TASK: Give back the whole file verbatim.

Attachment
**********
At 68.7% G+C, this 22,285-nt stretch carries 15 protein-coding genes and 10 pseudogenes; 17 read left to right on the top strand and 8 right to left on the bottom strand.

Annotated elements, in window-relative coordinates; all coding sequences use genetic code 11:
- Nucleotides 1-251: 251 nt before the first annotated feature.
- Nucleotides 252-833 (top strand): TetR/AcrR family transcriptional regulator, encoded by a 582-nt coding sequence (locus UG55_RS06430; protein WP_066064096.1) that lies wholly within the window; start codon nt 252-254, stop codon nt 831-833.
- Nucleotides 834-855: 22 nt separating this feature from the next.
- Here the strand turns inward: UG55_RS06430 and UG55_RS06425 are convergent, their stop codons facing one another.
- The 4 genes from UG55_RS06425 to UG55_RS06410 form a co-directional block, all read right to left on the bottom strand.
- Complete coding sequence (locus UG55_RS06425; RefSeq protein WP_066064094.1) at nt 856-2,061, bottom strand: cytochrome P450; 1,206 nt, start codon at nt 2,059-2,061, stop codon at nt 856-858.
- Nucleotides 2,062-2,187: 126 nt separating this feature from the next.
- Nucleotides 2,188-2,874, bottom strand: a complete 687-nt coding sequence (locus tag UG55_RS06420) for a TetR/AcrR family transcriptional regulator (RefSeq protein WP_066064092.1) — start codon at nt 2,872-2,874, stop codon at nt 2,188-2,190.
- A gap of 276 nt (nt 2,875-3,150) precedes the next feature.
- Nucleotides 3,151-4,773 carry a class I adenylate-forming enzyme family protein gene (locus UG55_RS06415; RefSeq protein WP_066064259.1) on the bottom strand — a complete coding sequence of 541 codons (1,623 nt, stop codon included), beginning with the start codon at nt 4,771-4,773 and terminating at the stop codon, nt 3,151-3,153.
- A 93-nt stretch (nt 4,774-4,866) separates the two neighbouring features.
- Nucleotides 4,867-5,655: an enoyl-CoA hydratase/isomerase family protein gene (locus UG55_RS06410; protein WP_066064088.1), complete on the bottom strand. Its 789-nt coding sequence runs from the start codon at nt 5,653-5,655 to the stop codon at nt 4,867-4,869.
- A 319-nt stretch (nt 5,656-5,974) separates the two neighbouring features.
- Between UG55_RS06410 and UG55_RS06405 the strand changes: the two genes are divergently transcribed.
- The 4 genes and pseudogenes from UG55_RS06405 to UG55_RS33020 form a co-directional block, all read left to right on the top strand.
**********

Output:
At 68.7% G+C, this 22,285-nt stretch carries 15 protein-coding genes and 10 pseudogenes; 17 read left to right on the top strand and 8 right to left on the bottom strand.

Annotated elements, in window-relative coordinates; all coding sequences use genetic code 11:
- Nucleotides 1-251: 251 nt before the first annotated feature.
- Nucleotides 252-833 (top strand): TetR/AcrR family transcriptional regulator, encoded by a 582-nt coding sequence (locus UG55_RS06430; protein WP_066064096.1) that lies wholly within the window; start codon nt 252-254, stop codon nt 831-833.
- Nucleotides 834-855: 22 nt separating this feature from the next.
- Here the strand turns inward: UG55_RS06430 and UG55_RS06425 are convergent, their stop codons facing one another.
- The 4 genes from UG55_RS06425 to UG55_RS06410 form a co-directional block, all read right to left on the bottom strand.
- Complete coding sequence (locus UG55_RS06425; RefSeq protein WP_066064094.1) at nt 856-2,061, bottom strand: cytochrome P450; 1,206 nt, start codon at nt 2,059-2,061, stop codon at nt 856-858.
- Nucleotides 2,062-2,187: 126 nt separating this feature from the next.
- Nucleotides 2,188-2,874, bottom strand: a complete 687-nt coding sequence (locus tag UG55_RS06420) for a TetR/AcrR family transcriptional regulator (RefSeq protein WP_066064092.1) — start codon at nt 2,872-2,874, stop codon at nt 2,188-2,190.
- A gap of 276 nt (nt 2,875-3,150) precedes the next feature.
- Nucleotides 3,151-4,773 carry a class I adenylate-forming enzyme family protein gene (locus UG55_RS06415; RefSeq protein WP_066064259.1) on the bottom strand — a complete coding sequence of 541 codons (1,623 nt, stop codon included), beginning with the start codon at nt 4,771-4,773 and terminating at the stop codon, nt 3,151-3,153.
- A 93-nt stretch (nt 4,774-4,866) separates the two neighbouring features.
- Nucleotides 4,867-5,655: an enoyl-CoA hydratase/isomerase family protein gene (locus UG55_RS06410; protein WP_066064088.1), complete on the bottom strand. Its 789-nt coding sequence runs from the start codon at nt 5,653-5,655 to the stop codon at nt 4,867-4,869.
- A 319-nt stretch (nt 5,656-5,974) separates the two neighbouring features.
- Between UG55_RS06410 and UG55_RS06405 the strand changes: the two genes are divergently transcribed.
- The 4 genes and pseudogenes from UG55_RS06405 to UG55_RS33020 form a co-directional block, all read left to right on the top strand.